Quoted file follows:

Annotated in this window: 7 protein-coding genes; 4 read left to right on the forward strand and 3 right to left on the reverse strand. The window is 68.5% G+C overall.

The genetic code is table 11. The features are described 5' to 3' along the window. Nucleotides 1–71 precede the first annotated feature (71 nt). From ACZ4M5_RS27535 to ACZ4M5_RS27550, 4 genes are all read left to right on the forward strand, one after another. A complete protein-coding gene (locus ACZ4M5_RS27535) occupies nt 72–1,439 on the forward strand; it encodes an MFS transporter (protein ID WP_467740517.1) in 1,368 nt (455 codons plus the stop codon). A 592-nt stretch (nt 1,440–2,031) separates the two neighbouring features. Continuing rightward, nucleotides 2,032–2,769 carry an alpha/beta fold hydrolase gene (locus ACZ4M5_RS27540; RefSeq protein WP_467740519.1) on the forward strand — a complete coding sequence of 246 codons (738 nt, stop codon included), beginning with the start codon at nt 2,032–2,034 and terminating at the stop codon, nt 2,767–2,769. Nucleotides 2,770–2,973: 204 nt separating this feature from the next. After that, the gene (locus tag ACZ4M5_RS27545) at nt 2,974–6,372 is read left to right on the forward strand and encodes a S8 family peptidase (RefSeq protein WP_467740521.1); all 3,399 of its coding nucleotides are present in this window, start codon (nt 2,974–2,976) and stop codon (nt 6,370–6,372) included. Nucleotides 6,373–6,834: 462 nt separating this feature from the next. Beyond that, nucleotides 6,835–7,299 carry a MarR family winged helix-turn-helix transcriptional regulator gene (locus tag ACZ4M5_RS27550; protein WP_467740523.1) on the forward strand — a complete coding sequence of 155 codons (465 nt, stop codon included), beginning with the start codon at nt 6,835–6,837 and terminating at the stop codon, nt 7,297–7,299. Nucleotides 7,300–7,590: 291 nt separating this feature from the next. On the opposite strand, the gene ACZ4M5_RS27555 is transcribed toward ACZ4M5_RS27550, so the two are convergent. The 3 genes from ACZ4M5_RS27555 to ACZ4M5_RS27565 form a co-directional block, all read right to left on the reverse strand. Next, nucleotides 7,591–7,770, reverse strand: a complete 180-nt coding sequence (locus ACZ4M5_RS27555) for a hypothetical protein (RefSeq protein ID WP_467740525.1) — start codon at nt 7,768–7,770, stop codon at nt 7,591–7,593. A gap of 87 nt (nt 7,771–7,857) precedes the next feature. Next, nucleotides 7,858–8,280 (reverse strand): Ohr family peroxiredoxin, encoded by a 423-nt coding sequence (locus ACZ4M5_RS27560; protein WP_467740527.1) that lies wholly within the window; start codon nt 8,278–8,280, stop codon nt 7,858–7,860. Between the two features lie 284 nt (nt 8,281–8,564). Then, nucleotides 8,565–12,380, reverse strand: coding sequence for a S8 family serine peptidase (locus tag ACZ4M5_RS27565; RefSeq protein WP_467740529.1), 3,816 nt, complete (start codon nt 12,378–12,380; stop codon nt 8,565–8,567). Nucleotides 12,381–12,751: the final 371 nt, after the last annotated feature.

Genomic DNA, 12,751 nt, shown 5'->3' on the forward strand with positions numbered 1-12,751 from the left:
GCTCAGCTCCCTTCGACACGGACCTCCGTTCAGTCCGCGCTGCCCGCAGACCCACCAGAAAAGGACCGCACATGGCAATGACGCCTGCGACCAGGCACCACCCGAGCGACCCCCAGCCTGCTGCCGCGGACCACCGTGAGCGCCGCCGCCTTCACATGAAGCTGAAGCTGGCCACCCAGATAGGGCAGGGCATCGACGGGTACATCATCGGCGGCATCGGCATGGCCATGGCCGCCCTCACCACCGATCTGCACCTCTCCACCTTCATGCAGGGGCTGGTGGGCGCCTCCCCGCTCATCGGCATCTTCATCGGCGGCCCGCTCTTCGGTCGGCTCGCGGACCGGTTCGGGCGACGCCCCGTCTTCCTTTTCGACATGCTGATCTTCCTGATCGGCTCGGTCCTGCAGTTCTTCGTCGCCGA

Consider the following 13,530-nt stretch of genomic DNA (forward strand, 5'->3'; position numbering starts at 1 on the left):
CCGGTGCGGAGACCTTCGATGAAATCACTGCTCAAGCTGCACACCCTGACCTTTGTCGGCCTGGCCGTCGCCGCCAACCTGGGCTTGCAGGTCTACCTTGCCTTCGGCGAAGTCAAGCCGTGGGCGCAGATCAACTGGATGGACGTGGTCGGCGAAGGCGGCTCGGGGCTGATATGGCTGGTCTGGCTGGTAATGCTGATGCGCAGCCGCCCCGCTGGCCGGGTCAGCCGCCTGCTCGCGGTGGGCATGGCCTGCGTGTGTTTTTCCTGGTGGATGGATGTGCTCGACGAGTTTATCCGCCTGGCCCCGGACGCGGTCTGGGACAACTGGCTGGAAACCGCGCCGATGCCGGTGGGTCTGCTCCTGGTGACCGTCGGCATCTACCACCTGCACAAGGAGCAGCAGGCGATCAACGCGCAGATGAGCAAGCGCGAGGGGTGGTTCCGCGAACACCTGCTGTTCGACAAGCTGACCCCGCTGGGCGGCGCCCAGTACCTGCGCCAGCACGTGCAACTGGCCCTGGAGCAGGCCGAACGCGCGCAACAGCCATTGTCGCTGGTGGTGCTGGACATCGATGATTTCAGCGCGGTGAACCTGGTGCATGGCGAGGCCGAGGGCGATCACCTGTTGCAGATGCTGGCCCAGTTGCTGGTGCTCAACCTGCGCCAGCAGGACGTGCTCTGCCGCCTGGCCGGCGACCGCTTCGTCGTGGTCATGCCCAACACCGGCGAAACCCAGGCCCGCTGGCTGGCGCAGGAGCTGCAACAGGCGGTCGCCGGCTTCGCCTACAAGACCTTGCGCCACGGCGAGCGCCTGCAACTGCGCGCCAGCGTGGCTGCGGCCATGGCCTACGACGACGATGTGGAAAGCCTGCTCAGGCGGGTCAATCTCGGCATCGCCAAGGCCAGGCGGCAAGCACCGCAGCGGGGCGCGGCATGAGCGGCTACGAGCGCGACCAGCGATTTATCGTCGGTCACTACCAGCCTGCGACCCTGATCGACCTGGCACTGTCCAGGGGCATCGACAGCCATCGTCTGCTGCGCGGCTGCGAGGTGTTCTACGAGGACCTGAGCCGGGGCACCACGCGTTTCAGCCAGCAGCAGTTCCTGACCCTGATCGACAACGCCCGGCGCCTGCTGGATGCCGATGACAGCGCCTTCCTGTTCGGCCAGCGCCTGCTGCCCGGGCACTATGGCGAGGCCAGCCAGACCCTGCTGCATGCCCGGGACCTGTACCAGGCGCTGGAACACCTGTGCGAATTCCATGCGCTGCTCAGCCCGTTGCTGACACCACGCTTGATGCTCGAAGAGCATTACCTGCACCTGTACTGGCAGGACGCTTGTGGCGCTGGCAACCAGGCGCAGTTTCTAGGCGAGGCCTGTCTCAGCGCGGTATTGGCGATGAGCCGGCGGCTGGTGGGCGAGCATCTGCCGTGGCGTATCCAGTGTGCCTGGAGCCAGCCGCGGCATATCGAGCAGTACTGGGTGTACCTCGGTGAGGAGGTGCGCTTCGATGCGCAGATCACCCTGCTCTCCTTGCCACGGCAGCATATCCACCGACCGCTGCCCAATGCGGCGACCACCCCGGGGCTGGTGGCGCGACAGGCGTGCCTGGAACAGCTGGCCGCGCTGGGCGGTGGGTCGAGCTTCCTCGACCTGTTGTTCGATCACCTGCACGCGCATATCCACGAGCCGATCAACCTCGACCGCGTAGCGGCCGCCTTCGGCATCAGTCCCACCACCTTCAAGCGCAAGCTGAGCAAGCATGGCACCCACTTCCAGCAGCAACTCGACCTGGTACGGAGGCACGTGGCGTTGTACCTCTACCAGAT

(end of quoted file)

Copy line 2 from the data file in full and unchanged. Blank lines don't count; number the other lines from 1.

The genetic code is table 11. The features are described 5' to 3' along the window. Nucleotides 1–71 precede the first annotated feature (71 nt). From ACZ4M5_RS27535 to ACZ4M5_RS27550, 4 genes are all read left to right on the forward strand, one after another. A complete protein-coding gene (locus ACZ4M5_RS27535) occupies nt 72–1,439 on the forward strand; it encodes an MFS transporter (protein ID WP_467740517.1) in 1,368 nt (455 codons plus the stop codon). A 592-nt stretch (nt 1,440–2,031) separates the two neighbouring features. Continuing rightward, nucleotides 2,032–2,769 carry an alpha/beta fold hydrolase gene (locus ACZ4M5_RS27540; RefSeq protein WP_467740519.1) on the forward strand — a complete coding sequence of 246 codons (738 nt, stop codon included), beginning with the start codon at nt 2,032–2,034 and terminating at the stop codon, nt 2,767–2,769. Nucleotides 2,770–2,973: 204 nt separating this feature from the next. After that, the gene (locus tag ACZ4M5_RS27545) at nt 2,974–6,372 is read left to right on the forward strand and encodes a S8 family peptidase (RefSeq protein WP_467740521.1); all 3,399 of its coding nucleotides are present in this window, start codon (nt 2,974–2,976) and stop codon (nt 6,370–6,372) included. Nucleotides 6,373–6,834: 462 nt separating this feature from the next. Beyond that, nucleotides 6,835–7,299 carry a MarR family winged helix-turn-helix transcriptional regulator gene (locus tag ACZ4M5_RS27550; protein WP_467740523.1) on the forward strand — a complete coding sequence of 155 codons (465 nt, stop codon included), beginning with the start codon at nt 6,835–6,837 and terminating at the stop codon, nt 7,297–7,299. Nucleotides 7,300–7,590: 291 nt separating this feature from the next. On the opposite strand, the gene ACZ4M5_RS27555 is transcribed toward ACZ4M5_RS27550, so the two are convergent. The 3 genes from ACZ4M5_RS27555 to ACZ4M5_RS27565 form a co-directional block, all read right to left on the reverse strand. Next, nucleotides 7,591–7,770, reverse strand: a complete 180-nt coding sequence (locus ACZ4M5_RS27555) for a hypothetical protein (RefSeq protein ID WP_467740525.1) — start codon at nt 7,768–7,770, stop codon at nt 7,591–7,593. A gap of 87 nt (nt 7,771–7,857) precedes the next feature. Next, nucleotides 7,858–8,280 (reverse strand): Ohr family peroxiredoxin, encoded by a 423-nt coding sequence (locus ACZ4M5_RS27560; protein WP_467740527.1) that lies wholly within the window; start codon nt 8,278–8,280, stop codon nt 7,858–7,860. Between the two features lie 284 nt (nt 8,281–8,564). Then, nucleotides 8,565–12,380, reverse strand: coding sequence for a S8 family serine peptidase (locus tag ACZ4M5_RS27565; RefSeq protein WP_467740529.1), 3,816 nt, complete (start codon nt 12,378–12,380; stop codon nt 8,565–8,567). Nucleotides 12,381–12,751: the final 371 nt, after the last annotated feature.